When we were doing our pre-natal classes, the midwife, Sharon, spoke about something a wee bit frightening called the Witching Hour. This is the time of day or night a baby generally tends to go pretty psycho, when nothing will work, there’s nothing to be done, and everyone just has to punch through the pain until it’s over. She said the Witching Hour often strikes around 6 pm at night, or 4 am in the morning, depending on your draw, and I have a growing sense of foreboding that I know exactly which preferred hour Baby J’s will be. You see, Baby J has taken quite a liking to going ballistic at about 3 am, sometimes a little later. This is apparently an excellent time for calisthenics class if you’re living upside down in a wildly inflated uterus. Baby J seems to like nothing more than pummelling the walls with every limb and lump at his or her disposal. You rang? What can I get you? Nothing? Right, then. I’d best get up anyway and go to the loo.
Usually I’m able to go back to sleep reasonably promptly, but not last night. Baby J was going for some kind of personal best, and once my brain joined him or her in a traitorous taunting, I was pretty well done for. And then the alarm went off: time to look lively, transcribe, write, and file by midday. A bumper morning after a literally bumpy night, so it’s with growing excitement that I contemplate an early collapse this evening.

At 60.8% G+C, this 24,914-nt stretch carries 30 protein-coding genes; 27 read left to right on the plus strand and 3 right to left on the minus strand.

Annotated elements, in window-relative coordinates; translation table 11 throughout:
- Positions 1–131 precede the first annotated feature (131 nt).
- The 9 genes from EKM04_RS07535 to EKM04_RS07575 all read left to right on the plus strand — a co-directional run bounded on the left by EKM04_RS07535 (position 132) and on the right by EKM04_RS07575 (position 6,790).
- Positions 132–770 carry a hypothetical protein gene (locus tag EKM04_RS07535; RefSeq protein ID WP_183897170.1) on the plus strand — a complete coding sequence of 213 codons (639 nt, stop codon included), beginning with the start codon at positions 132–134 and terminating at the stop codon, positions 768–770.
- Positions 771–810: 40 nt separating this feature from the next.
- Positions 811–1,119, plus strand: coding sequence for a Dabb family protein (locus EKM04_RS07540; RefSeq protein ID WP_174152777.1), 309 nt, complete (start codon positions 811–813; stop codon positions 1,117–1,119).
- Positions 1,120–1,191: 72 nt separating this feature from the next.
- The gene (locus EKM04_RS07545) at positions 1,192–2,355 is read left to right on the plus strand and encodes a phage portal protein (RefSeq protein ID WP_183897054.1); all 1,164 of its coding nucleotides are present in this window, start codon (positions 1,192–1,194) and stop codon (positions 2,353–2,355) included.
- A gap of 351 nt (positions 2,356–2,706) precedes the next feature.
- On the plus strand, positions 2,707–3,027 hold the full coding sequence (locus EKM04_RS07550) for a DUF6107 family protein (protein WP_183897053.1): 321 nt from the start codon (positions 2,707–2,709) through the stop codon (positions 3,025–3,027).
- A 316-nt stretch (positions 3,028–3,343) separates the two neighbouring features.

Anyway, miracle of miracles, my local newsagency-cum-bookstore actually has a plump pile of The Best Australian Stories (and Essays, and Poems) sitting right by the shelves, box fresh and apparently still waiting for a more prominent home. I scooped the top of the tower and brought it home toot sweet, and having been snout-in for the past couple of hours, I have this to say about cracking the Australian anthology market: fuck a duck, it’s hard yakka.
Let’s consider the numbers. Cate Kennedy received hundreds of submissions. Hundreds. Just take a moment to picture all those hopefuls in your mind’s eye, perhaps standing in formation, singing on the beach like in the Qantas ad (and what would these scores of unpublished Australian fiction writers sing, I wonder…? AC/DC’s ‘Highway to Hell,’ perhaps?). I’m sure the thought of them all but tortured Cate as she made her selection; she intimates as much in her lovely Introduction.
But back to the number crunch.
There are 29 stories in this collection. Of these, 21 have been previously published, in collections (including Charlotte’s Brothers and Sisters, so let’s give her a bit of a wolf whistle for a spunky volume that’s still turning the other editors’ heads) and journals over the past year. A couple more previously unpublished stories have won competitions and prizes. None of this year’s 29 authors were having their fiction published for the very first time – or at least, where there were no references to prior fiction publications, there seemed to be forthcoming novels about to tumble off the press. As one would expect of a volume entitled BEST Australian Stories, not middling or early career or pretty bloody ordinary, there are some dauntingly familiar names: Robert Drewe, Paddy O’Reilly, Nam Le, Louise D’Arcy. Basically, this is a tough nut to crack.